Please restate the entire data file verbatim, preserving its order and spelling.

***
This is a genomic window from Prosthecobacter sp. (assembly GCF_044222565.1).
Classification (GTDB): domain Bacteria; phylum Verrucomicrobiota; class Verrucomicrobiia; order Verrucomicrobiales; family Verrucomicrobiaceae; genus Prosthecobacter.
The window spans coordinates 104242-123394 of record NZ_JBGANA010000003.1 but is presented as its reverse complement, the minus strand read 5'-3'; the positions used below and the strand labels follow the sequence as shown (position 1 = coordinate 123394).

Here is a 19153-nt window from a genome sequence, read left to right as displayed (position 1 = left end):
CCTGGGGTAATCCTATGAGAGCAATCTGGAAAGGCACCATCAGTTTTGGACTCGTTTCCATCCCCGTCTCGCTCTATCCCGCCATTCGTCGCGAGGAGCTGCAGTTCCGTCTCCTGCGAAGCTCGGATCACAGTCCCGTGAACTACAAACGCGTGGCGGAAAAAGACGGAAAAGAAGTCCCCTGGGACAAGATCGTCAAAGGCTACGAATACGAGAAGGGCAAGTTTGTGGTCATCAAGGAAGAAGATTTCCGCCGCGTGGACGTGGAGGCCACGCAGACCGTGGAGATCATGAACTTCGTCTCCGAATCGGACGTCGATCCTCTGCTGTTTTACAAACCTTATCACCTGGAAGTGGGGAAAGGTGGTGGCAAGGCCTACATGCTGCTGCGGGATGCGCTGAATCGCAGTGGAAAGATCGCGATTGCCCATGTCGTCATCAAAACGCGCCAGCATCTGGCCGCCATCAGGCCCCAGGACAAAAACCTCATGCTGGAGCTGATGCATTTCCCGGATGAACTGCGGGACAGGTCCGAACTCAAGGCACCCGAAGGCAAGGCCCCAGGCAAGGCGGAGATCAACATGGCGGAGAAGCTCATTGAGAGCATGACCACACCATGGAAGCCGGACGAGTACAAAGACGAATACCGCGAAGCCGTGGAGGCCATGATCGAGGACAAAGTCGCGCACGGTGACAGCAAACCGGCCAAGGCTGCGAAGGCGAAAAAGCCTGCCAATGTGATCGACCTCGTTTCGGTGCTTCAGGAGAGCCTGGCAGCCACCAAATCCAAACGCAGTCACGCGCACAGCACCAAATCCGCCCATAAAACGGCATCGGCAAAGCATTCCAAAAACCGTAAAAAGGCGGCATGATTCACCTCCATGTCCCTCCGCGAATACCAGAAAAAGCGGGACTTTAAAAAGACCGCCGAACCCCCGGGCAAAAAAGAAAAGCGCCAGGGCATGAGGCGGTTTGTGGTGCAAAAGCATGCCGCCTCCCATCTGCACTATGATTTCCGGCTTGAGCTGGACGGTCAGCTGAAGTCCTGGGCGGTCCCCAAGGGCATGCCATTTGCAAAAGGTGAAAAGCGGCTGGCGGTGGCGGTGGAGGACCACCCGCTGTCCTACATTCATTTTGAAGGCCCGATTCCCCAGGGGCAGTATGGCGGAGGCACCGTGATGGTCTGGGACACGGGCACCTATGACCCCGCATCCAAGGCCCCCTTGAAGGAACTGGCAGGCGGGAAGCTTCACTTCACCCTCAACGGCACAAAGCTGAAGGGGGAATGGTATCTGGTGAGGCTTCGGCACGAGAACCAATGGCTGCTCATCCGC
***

This is a genomic window from Prosthecobacter sp. (assembly GCF_044222565.1).
Classification (GTDB): domain Bacteria; phylum Verrucomicrobiota; class Verrucomicrobiia; order Verrucomicrobiales; family Verrucomicrobiaceae; genus Prosthecobacter.
The window spans coordinates 104242-123394 of record NZ_JBGANA010000003.1 but is presented as its reverse complement, the minus strand read 5'-3'; the positions used below and the strand labels follow the sequence as shown (position 1 = coordinate 123394).

Here is a 19153-nt window from a genome sequence, read left to right as displayed (position 1 = left end):
CCTGGGGTAATCCTATGAGAGCAATCTGGAAAGGCACCATCAGTTTTGGACTCGTTTCCATCCCCGTCTCGCTCTATCCCGCCATTCGTCGCGAGGAGCTGCAGTTCCGTCTCCTGCGAAGCTCGGATCACAGTCCCGTGAACTACAAACGCGTGGCGGAAAAAGACGGAAAAGAAGTCCCCTGGGACAAGATCGTCAAAGGCTACGAATACGAGAAGGGCAAGTTTGTGGTCATCAAGGAAGAAGATTTCCGCCGCGTGGACGTGGAGGCCACGCAGACCGTGGAGATCATGAACTTCGTCTCCGAATCGGACGTCGATCCTCTGCTGTTTTACAAACCTTATCACCTGGAAGTGGGGAAAGGTGGTGGCAAGGCCTACATGCTGCTGCGGGATGCGCTGAATCGCAGTGGAAAGATCGCGATTGCCCATGTCGTCATCAAAACGCGCCAGCATCTGGCCGCCATCAGGCCCCAGGACAAAAACCTCATGCTGGAGCTGATGCATTTCCCGGATGAACTGCGGGACAGGTCCGAACTCAAGGCACCCGAAGGCAAGGCCCCAGGCAAGGCGGAGATCAACATGGCGGAGAAGCTCATTGAGAGCATGACCACACCATGGAAGCCGGACGAGTACAAAGACGAATACCGCGAAGCCGTGGAGGCCATGATCGAGGACAAAGTCGCGCACGGTGACAGCAAACCGGCCAAGGCTGCGAAGGCGAAAAAGCCTGCCAATGTGATCGACCTCGTTTCGGTGCTTCAGGAGAGCCTGGCAGCCACCAAATCCAAACGCAGTCACGCGCACAGCACCAAATCCGCCCATAAAACGGCATCGGCAAAGCATTCCAAAAACCGTAAAAAGGCGGCATGATTCACCTCCATGTCCCTCCGCGAATACCAGAAAAAGCGGGACTTTAAAAAGACCGCCGAACCCCCGGGCAAAAAAGAAAAGCGCCAGGGCATGAGGCGGTTTGTGGTGCAAAAGCATGCCGCCTCCCATCTGCACTATGATTTCCGGCTTGAGCTGGACGGTCAGCTGAAGTCCTGGGCGGTCCCCAAGGGCATGCCATTTGCAAAAGGTGAAAAGCGGCTGGCGGTGGCGGTGGAGGACCACCCGCTGTCCTACATTCATTTTGAAGGCCCGATTCCCCAGGGGCAGTATGGCGGAGGCACCGTGATGGTCTGGGACACGGGCACCTATGACCCCGCATCCAAGGCCCCCTTGAAGGAACTGGCAGGCGGGAAGCTTCACTTCACCCTCAACGGCACAAAGCTGAAGGGGGAATGGTATCTGGTGAGGCTTCGGCACGAGAACCAATGGCTGCTCATCCGC